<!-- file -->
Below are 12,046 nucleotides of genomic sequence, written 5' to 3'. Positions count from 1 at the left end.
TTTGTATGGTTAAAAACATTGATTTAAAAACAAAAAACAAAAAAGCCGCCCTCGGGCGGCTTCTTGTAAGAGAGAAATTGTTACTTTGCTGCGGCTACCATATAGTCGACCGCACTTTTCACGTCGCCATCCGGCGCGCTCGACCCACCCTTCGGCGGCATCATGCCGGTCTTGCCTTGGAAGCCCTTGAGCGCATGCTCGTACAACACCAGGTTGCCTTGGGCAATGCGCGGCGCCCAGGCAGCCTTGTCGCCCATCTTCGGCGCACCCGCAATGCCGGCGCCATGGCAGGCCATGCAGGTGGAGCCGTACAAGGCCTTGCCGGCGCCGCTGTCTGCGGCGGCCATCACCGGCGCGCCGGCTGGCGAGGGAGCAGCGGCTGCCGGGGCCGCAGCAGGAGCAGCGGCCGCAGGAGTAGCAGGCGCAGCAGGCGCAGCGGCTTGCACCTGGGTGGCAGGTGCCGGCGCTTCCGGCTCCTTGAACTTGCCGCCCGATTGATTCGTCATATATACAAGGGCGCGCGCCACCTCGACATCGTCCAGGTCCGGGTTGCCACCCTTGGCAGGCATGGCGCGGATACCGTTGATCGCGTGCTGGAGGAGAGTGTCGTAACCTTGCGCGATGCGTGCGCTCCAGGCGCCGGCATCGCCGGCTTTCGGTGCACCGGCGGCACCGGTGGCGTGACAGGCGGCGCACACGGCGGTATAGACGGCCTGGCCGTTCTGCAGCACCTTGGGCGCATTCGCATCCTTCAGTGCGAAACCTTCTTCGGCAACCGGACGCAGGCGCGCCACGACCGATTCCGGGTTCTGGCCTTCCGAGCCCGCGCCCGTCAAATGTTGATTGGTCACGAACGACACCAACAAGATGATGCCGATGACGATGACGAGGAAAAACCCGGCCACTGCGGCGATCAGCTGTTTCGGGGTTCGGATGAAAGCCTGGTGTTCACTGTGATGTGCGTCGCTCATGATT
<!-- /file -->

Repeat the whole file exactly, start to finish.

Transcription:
Below are 12,046 nucleotides of genomic sequence, written 5' to 3'. Positions count from 1 at the left end.
TTTGTATGGTTAAAAACATTGATTTAAAAACAAAAAACAAAAAAGCCGCCCTCGGGCGGCTTCTTGTAAGAGAGAAATTGTTACTTTGCTGCGGCTACCATATAGTCGACCGCACTTTTCACGTCGCCATCCGGCGCGCTCGACCCACCCTTCGGCGGCATCATGCCGGTCTTGCCTTGGAAGCCCTTGAGCGCATGCTCGTACAACACCAGGTTGCCTTGGGCAATGCGCGGCGCCCAGGCAGCCTTGTCGCCCATCTTCGGCGCACCCGCAATGCCGGCGCCATGGCAGGCCATGCAGGTGGAGCCGTACAAGGCCTTGCCGGCGCCGCTGTCTGCGGCGGCCATCACCGGCGCGCCGGCTGGCGAGGGAGCAGCGGCTGCCGGGGCCGCAGCAGGAGCAGCGGCCGCAGGAGTAGCAGGCGCAGCAGGCGCAGCGGCTTGCACCTGGGTGGCAGGTGCCGGCGCTTCCGGCTCCTTGAACTTGCCGCCCGATTGATTCGTCATATATACAAGGGCGCGCGCCACCTCGACATCGTCCAGGTCCGGGTTGCCACCCTTGGCAGGCATGGCGCGGATACCGTTGATCGCGTGCTGGAGGAGAGTGTCGTAACCTTGCGCGATGCGTGCGCTCCAGGCGCCGGCATCGCCGGCTTTCGGTGCACCGGCGGCACCGGTGGCGTGACAGGCGGCGCACACGGCGGTATAGACGGCCTGGCCGTTCTGCAGCACCTTGGGCGCATTCGCATCCTTCAGTGCGAAACCTTCTTCGGCAACCGGACGCAGGCGCGCCACGACCGATTCCGGGTTCTGGCCTTCCGAGCCCGCGCCCGTCAAATGTTGATTGGTCACGAACGACACCAACAAGATGATGCCGATGACGATGACGAGGAAAAACCCGGCCACTGCGGCGATCAGCTGTTTCGGGGTTCGGATGAAAGCCTGGTGTTCACTGTGATGTGCGTCGCTCATGATT